As an ideal and a hope, communism is as old as class society itself. But it is only relatively recently that it has become a practical question. Capitalism has created an economy where everything is interdependent and socialized: only control and profit remain private. And it has produced an enormous class of people who own no means of production, and whose work supports the whole of society. This class, the proletariat, has no separate class interest to defend: it can only liberate itself by abolishing private property outright. Of course, the capitalist class cannot be expected to sit back and watch as its privileges are dismantled. The revolutionary mass movement will have to form itself into a state of its own, to defend itself against capitalist resistance. But this state—which communists call the dictatorship of the proletariat—will be a temporary, transitional measure. As the former ruling class ceases to be a danger, people will get used to living and organizing themselves freely: there will no longer be a need for any state.

Revolutions against capitalism have already been attempted in several countries, notably in Russia in 1917 and China in 1949. The story of these revolutions and their aftermath is the great epic of the twentieth century, full of heroism and tragedy. Beginning in desperately underdeveloped countries, facing savage opposition from the imperialist world, workers and peasants struggled to establish a new society and pave the way to communism. They built industries from scratch and transformed illiterate peasant lands into modern, educated societies. In the end, they failed: the governments they had erected grew corrupt and autocratic, and the seeds of a new bourgeoisie were sown. The Soviet Union disintegrated into a string of separate capitalist states. China has kept some socialist imagery and rhetoric, but there too everything points to capitalist restoration.

It would be convenient for dogmatists if these processes had been neatly separate: first the successful development of the revolution, then a single identifiable betrayal, then degeneration leading to counter-revolution and collapse. But that is not how great historical events happen. The positive and the negative, the advance to true freedom and the drag back to oppression and exploitation, coincided and interpenetrated at every stage of the socialist countries' evolution. This complex historical experience provides a wealth of lessons for the communist and popular movement, and requires objective and clear-eyed study.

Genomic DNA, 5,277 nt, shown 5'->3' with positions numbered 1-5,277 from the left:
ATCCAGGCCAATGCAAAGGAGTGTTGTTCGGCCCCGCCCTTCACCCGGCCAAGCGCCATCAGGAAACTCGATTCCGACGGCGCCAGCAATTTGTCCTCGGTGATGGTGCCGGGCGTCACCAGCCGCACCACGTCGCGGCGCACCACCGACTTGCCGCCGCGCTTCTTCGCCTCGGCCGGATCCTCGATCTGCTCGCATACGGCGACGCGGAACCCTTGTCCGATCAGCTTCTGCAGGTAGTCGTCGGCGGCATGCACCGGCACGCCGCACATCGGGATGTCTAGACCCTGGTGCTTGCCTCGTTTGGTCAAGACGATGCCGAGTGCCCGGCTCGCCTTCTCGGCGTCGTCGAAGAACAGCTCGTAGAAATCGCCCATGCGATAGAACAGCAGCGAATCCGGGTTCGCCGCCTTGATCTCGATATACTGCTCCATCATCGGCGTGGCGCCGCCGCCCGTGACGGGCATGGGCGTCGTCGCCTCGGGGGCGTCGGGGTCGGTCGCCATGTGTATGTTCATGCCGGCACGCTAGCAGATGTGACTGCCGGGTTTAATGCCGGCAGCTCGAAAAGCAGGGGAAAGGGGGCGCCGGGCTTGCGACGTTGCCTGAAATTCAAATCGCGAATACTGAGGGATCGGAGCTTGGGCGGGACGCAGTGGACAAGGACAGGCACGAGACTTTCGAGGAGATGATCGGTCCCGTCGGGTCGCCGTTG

But the eclipse of socialism in Eastern Europe and elsewhere does not mean that capitalism is now here to stay. Two hundred years ago, it looked as though republicanism was finished: the French Republic had given way to Napoleon Bonaparte's short-lived empire, its satellite republics had been snuffed out, and its predecessors (like the English Republic of 1649–1660) were long gone. All these experiments had disappointed many of their supporters' hopes. Practically the only surviving republic anyone could point to was the United States—an obscure and anachronistic minor power in the Americas. But all the social causes that had led to the bourgeois revolutions were still present. And, two hundred years later, bourgeois republics are everywhere: Britain is one of only a handful of countries backward enough to resist the tide. The European monarchies that fought the French Revolution and resisted Napoleon (kings of Prussia, emperors of Austria, tsars of Russia) have vanished into history.

Today it is class society itself that is running into the sand. Capitalism has nothing left to offer us. The next wave of revolutions won't look exactly like the ones that happened in the twentieth century, and the forms of post-capitalist transition will vary; but capitalism's failure has never been more obvious. Communism is the future.